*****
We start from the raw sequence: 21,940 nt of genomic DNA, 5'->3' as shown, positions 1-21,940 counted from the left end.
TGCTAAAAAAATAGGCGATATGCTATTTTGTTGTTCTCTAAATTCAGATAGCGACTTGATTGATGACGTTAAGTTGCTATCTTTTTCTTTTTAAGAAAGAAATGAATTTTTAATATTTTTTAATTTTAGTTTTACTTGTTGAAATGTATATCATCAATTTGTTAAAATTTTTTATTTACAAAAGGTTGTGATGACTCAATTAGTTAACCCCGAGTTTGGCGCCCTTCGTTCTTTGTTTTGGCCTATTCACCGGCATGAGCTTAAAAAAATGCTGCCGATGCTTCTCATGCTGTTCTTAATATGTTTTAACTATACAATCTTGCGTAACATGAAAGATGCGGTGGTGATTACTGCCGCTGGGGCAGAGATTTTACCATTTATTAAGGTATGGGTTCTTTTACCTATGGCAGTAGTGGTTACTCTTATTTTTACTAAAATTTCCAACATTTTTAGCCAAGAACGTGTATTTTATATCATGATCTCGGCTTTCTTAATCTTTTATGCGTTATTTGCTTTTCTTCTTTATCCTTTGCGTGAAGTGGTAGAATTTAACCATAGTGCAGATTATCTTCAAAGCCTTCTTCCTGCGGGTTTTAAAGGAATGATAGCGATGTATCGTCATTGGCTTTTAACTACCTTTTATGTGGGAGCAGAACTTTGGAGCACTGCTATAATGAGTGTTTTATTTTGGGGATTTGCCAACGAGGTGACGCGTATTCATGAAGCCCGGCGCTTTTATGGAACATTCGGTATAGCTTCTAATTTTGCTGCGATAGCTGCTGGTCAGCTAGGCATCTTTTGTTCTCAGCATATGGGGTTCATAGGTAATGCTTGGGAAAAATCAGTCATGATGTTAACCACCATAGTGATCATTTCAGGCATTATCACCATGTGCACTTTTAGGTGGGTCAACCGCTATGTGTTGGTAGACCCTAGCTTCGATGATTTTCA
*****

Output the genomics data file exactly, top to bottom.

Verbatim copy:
We start from the raw sequence: 21,940 nt of genomic DNA, 5'->3' as shown, positions 1-21,940 counted from the left end.
TGCTAAAAAAATAGGCGATATGCTATTTTGTTGTTCTCTAAATTCAGATAGCGACTTGATTGATGACGTTAAGTTGCTATCTTTTTCTTTTTAAGAAAGAAATGAATTTTTAATATTTTTTAATTTTAGTTTTACTTGTTGAAATGTATATCATCAATTTGTTAAAATTTTTTATTTACAAAAGGTTGTGATGACTCAATTAGTTAACCCCGAGTTTGGCGCCCTTCGTTCTTTGTTTTGGCCTATTCACCGGCATGAGCTTAAAAAAATGCTGCCGATGCTTCTCATGCTGTTCTTAATATGTTTTAACTATACAATCTTGCGTAACATGAAAGATGCGGTGGTGATTACTGCCGCTGGGGCAGAGATTTTACCATTTATTAAGGTATGGGTTCTTTTACCTATGGCAGTAGTGGTTACTCTTATTTTTACTAAAATTTCCAACATTTTTAGCCAAGAACGTGTATTTTATATCATGATCTCGGCTTTCTTAATCTTTTATGCGTTATTTGCTTTTCTTCTTTATCCTTTGCGTGAAGTGGTAGAATTTAACCATAGTGCAGATTATCTTCAAAGCCTTCTTCCTGCGGGTTTTAAAGGAATGATAGCGATGTATCGTCATTGGCTTTTAACTACCTTTTATGTGGGAGCAGAACTTTGGAGCACTGCTATAATGAGTGTTTTATTTTGGGGATTTGCCAACGAGGTGACGCGTATTCATGAAGCCCGGCGCTTTTATGGAACATTCGGTATAGCTTCTAATTTTGCTGCGATAGCTGCTGGTCAGCTAGGCATCTTTTGTTCTCAGCATATGGGGTTCATAGGTAATGCTTGGGAAAAATCAGTCATGATGTTAACCACCATAGTGATCATTTCAGGCATTATCACCATGTGCACTTTTAGGTGGGTCAACCGCTATGTGTTGGTAGACCCTAGCTTCGATGATTTTCA